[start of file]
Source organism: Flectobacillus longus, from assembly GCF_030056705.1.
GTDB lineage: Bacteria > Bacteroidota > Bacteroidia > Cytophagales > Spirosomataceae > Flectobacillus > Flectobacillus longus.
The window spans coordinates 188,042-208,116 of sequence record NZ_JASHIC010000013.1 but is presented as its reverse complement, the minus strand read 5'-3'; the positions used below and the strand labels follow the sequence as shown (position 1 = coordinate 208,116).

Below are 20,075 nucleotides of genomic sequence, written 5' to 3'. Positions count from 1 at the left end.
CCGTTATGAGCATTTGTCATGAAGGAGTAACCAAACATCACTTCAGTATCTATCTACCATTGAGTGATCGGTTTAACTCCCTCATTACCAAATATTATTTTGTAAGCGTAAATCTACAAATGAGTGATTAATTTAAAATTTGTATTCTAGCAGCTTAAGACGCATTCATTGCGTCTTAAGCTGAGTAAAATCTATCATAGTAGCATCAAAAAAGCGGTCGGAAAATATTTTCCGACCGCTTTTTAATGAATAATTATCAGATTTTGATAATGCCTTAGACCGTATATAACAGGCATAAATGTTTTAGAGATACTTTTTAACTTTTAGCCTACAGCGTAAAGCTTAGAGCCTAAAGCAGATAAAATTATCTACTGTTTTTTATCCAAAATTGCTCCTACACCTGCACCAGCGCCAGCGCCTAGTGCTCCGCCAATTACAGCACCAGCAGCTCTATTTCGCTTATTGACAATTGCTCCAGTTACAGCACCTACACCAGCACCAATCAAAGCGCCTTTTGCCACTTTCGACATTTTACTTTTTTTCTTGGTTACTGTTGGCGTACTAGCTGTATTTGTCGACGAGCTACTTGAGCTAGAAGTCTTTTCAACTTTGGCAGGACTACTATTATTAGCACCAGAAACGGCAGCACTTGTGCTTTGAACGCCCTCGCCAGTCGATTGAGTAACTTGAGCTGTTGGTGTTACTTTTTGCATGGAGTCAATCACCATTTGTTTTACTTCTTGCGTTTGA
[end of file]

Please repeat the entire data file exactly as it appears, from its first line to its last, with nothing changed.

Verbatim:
Source organism: Flectobacillus longus, from assembly GCF_030056705.1.
GTDB lineage: Bacteria > Bacteroidota > Bacteroidia > Cytophagales > Spirosomataceae > Flectobacillus > Flectobacillus longus.
The window spans coordinates 188,042-208,116 of sequence record NZ_JASHIC010000013.1 but is presented as its reverse complement, the minus strand read 5'-3'; the positions used below and the strand labels follow the sequence as shown (position 1 = coordinate 208,116).

Below are 20,075 nucleotides of genomic sequence, written 5' to 3'. Positions count from 1 at the left end.
CCGTTATGAGCATTTGTCATGAAGGAGTAACCAAACATCACTTCAGTATCTATCTACCATTGAGTGATCGGTTTAACTCCCTCATTACCAAATATTATTTTGTAAGCGTAAATCTACAAATGAGTGATTAATTTAAAATTTGTATTCTAGCAGCTTAAGACGCATTCATTGCGTCTTAAGCTGAGTAAAATCTATCATAGTAGCATCAAAAAAGCGGTCGGAAAATATTTTCCGACCGCTTTTTAATGAATAATTATCAGATTTTGATAATGCCTTAGACCGTATATAACAGGCATAAATGTTTTAGAGATACTTTTTAACTTTTAGCCTACAGCGTAAAGCTTAGAGCCTAAAGCAGATAAAATTATCTACTGTTTTTTATCCAAAATTGCTCCTACACCTGCACCAGCGCCAGCGCCTAGTGCTCCGCCAATTACAGCACCAGCAGCTCTATTTCGCTTATTGACAATTGCTCCAGTTACAGCACCTACACCAGCACCAATCAAAGCGCCTTTTGCCACTTTCGACATTTTACTTTTTTTCTTGGTTACTGTTGGCGTACTAGCTGTATTTGTCGACGAGCTACTTGAGCTAGAAGTCTTTTCAACTTTGGCAGGACTACTATTATTAGCACCAGAAACGGCAGCACTTGTGCTTTGAACGCCCTCGCCAGTCGATTGAGTAACTTGAGCTGTTGGTGTTACTTTTTGCATGGAGTCAATCACCATTTGTTTTACTTCTTGCGTTTGA